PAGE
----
Morocco

Although a predominantly Muslim country, Morocco is not dry. You can legally buy alcohol when you're 18. However, there is no minimum legal drinking age.

Alcohol is available in restaurants, liquor stores, bars, supermarkets, clubs, hotels and discos. Some Moroccans enjoy a drink although it is disapproved in public places. The local brew of choice carries the highly original name of Casablanca Beer. It is a full flavoured lager and enjoyable with the local cuisine or as a refreshment. The other two major Moroccan beers are Flag Special and Stork. Also you can find local judeo-berber vodka, mild anise flavoured and brewed from figs.

Driving under the influence of alcohol is illegal even if you drank just one beer

As a rule, do not drink tap water at all in Morocco, even in hotels, as it contains much higher levels of minerals than the water in Europe. For local people this is not a problem as their bodies are used to this and can cope, but for travellers from places such as Europe, drinking the tap water will usually result in illness. Generally this is not serious, an upset stomach being the only symptom, but it is enough to spoil a day or two of your holiday.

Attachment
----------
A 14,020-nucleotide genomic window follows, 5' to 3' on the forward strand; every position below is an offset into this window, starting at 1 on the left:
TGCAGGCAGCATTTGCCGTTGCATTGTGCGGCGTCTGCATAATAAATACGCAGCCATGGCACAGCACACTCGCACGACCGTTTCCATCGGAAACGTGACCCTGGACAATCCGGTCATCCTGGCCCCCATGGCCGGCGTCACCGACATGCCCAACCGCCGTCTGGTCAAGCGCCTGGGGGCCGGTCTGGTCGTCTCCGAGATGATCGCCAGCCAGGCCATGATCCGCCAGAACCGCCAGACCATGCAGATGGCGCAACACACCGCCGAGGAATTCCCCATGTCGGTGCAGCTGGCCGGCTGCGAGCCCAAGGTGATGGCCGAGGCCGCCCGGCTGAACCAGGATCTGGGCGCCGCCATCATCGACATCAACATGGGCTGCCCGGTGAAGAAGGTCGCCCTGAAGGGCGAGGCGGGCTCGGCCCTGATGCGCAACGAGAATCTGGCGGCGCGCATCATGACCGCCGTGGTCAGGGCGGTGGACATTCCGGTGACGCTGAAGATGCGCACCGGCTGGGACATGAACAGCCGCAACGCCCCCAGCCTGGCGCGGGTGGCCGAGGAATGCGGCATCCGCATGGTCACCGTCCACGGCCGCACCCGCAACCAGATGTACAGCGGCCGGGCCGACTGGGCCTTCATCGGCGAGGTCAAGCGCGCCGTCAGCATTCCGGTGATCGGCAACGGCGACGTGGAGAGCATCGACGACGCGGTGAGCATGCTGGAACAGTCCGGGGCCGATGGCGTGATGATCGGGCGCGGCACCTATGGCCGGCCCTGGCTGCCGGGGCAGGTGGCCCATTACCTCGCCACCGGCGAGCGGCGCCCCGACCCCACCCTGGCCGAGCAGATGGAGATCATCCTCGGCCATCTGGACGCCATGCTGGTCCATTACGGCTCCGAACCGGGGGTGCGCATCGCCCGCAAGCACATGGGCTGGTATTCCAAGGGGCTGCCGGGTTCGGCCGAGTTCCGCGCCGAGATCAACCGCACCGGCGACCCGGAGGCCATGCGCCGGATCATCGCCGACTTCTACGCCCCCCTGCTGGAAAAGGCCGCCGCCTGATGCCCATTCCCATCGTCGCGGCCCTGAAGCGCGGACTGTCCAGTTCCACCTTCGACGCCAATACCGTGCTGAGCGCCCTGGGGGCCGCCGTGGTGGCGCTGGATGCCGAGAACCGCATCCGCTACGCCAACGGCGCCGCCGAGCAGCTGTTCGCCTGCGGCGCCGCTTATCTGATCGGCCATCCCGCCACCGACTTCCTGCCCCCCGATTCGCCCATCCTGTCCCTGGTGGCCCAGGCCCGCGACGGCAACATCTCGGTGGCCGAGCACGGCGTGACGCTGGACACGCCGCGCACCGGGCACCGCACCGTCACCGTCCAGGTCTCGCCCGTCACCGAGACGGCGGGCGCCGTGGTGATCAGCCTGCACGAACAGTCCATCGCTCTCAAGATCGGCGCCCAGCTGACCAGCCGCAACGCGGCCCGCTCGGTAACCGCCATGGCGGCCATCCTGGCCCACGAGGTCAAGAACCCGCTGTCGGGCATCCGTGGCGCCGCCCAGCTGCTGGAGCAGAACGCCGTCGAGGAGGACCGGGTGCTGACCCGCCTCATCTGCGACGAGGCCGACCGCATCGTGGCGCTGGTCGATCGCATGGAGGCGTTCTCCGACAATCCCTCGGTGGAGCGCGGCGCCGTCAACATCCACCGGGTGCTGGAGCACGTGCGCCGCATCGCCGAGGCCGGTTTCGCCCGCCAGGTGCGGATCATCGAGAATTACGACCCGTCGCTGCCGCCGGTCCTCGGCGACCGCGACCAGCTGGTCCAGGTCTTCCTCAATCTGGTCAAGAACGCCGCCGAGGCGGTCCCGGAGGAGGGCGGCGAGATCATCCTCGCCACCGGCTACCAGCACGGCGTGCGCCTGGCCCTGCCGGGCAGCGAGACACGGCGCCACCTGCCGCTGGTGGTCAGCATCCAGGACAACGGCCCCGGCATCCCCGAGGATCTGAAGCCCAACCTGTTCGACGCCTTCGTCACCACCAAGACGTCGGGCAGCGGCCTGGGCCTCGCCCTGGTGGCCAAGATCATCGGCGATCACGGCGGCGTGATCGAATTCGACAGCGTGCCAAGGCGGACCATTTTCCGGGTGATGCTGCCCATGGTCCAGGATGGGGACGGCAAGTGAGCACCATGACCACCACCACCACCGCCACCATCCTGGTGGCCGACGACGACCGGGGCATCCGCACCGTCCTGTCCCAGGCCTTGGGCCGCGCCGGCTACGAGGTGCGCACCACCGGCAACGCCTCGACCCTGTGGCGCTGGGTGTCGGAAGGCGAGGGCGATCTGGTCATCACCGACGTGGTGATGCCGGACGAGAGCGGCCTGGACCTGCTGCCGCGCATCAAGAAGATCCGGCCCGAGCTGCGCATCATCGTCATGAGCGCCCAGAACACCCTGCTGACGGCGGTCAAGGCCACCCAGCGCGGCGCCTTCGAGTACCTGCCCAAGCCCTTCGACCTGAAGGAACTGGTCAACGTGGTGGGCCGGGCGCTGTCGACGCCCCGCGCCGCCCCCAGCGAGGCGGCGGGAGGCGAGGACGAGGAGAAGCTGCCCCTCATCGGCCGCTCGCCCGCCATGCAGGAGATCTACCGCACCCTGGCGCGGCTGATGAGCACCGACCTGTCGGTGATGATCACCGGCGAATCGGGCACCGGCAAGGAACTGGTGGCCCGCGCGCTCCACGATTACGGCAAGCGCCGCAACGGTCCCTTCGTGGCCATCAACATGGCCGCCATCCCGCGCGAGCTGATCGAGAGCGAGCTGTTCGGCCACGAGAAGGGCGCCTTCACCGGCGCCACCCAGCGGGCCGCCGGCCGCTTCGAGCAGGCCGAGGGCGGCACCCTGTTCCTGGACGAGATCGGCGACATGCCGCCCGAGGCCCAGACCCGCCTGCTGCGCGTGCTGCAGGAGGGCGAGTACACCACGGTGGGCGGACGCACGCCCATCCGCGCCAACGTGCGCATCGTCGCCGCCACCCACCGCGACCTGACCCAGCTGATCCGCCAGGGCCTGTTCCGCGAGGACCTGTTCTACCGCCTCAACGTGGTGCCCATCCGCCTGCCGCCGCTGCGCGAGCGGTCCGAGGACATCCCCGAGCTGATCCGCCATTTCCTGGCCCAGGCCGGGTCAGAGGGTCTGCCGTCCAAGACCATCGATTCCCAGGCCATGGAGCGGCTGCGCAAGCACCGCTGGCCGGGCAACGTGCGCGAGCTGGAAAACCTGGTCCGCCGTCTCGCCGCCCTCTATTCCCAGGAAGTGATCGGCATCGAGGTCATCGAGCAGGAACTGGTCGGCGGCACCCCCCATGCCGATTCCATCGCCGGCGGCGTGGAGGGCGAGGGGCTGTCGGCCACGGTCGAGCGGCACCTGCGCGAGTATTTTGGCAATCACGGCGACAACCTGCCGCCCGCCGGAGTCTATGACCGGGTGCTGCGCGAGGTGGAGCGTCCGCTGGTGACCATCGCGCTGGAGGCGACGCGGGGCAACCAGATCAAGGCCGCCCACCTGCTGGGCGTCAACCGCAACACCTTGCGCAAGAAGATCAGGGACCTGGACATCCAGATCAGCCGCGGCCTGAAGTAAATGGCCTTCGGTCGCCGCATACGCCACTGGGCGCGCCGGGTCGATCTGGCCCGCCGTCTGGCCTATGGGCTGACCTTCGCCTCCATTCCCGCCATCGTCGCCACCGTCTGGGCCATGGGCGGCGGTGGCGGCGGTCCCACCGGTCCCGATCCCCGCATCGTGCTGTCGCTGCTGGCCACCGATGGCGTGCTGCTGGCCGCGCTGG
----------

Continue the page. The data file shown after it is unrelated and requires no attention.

Bottled water is widely available. Popular brands of water include Oulmes sparkling and Sidi Ali, Sidi Harazem and Ain Saiss DANONE still. The latter has a slightly mineral and metallic taste. Nothing with a high mineralization produced so far?.

Any traveller will be offered sometimes very sweet mint tea at least once a day. Locally known as "Moroccan whiskey" due to its similarity in color, the small glasses it is usually drunk from, and the fact that most Moroccans do not drink alcohol, even the most financially modest Moroccan is equipped with a tea pot, a few glasses, and an almost reverent attitude toward sharing this drink with a guest. Sometimes the offer is more of a lure into a shop than a hospitable gesture -- use your wits to determine when to accept. Before drinking, look your host in the eye and say "ba saha ou raha". It means "enjoy and relax," and any local will be impressed with your language skills.

Note that a solo woman may feel more comfortable having a drink or snack at a pastry shop or restaurant as cafes are traditionally for men. This doesn't apply to couples though.